Russia says court ruling on Greenpeace Boat Seizure will encourage illegal protests

Russia has rejected a recent ruling by the Vienna-based international arbitration panel, which said that the country must pay damages for seizing Netherlands-flagged Greenpeace vessel Arctic Sunrise (built 1975, known until 1995 as Polabjorn) in international waters in 2013. Russia said on July 20th that the decision would serve to encourage further illegal protests.

Artyom Kozhin, a Russian foreign ministry spokesman, said at a news briefing that “We have to state with regret that by its actions the arbitration panel is in fact encouraging deliberately unlawful action in states’ exclusive economic zones and on their continental shelf, justifying it as so-called ‘peaceful’ protest”.

Russian Federal Security Service agents captured the vessel after Greenpeace had protested against an oil platform, detaining those on board Arctic Sunrise in Russian prisons for several months, only releasing them shortly before the 2014 Sochi Winter Olympics.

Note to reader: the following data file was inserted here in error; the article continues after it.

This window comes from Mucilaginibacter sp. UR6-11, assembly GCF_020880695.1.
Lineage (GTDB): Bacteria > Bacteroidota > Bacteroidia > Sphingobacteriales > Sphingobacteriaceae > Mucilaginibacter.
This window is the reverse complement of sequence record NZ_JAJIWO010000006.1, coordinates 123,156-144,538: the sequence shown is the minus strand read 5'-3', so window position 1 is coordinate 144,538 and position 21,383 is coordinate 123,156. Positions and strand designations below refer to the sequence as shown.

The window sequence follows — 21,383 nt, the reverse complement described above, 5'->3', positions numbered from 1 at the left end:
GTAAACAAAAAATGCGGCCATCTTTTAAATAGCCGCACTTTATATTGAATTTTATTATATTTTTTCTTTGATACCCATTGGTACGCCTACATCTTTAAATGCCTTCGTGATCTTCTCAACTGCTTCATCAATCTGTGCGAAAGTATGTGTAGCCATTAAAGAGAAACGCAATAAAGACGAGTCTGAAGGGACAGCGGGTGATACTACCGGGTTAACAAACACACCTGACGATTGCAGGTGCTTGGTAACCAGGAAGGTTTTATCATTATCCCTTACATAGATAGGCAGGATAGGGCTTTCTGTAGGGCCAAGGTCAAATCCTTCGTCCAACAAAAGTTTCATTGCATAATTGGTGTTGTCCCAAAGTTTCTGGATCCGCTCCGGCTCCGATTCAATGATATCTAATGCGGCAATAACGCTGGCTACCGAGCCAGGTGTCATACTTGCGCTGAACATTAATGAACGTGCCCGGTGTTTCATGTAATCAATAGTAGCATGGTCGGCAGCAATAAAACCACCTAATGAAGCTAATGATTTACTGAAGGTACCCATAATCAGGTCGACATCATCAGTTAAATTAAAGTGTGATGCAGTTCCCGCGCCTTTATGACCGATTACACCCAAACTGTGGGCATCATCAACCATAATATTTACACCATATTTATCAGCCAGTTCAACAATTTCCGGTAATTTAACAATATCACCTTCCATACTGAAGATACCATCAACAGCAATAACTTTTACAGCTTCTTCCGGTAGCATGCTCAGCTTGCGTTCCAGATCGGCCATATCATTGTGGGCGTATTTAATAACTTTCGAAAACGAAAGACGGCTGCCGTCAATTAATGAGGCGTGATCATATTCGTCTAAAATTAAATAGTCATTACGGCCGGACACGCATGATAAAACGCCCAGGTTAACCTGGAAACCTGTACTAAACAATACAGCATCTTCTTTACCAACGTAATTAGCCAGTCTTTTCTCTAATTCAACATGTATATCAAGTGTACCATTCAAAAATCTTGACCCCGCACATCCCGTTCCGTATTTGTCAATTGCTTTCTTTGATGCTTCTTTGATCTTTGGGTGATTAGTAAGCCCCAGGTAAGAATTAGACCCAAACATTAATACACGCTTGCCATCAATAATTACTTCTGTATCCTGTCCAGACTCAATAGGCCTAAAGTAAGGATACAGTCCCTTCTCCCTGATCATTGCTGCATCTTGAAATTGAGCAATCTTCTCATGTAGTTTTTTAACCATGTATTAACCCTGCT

On July 18th the court said that Russia must pay the Netherlands more than €5m ($5.8m) in damages for seizing the boat and arresting the people aboard.

Kozhin further claimed that the panel’s original 2015 decision that Russia was liable failed to take into account “a direct threat to the safety of the (oil) platform and its personnel created by the actions of Greenpeace activists. The relevant Russian bodies were forced to act to use lawful steps to stop the dangerous illegal behaviour”.

Russia had originally declined to take part in arbitration, arguing that it was acting within its sovereign rights to seize the ship in international waters where Russia enjoys exclusive economic rights. Activists had earlier tried to scale the Prirazlomnaya drilling platform, operated by Russian state energy firm Gazprom.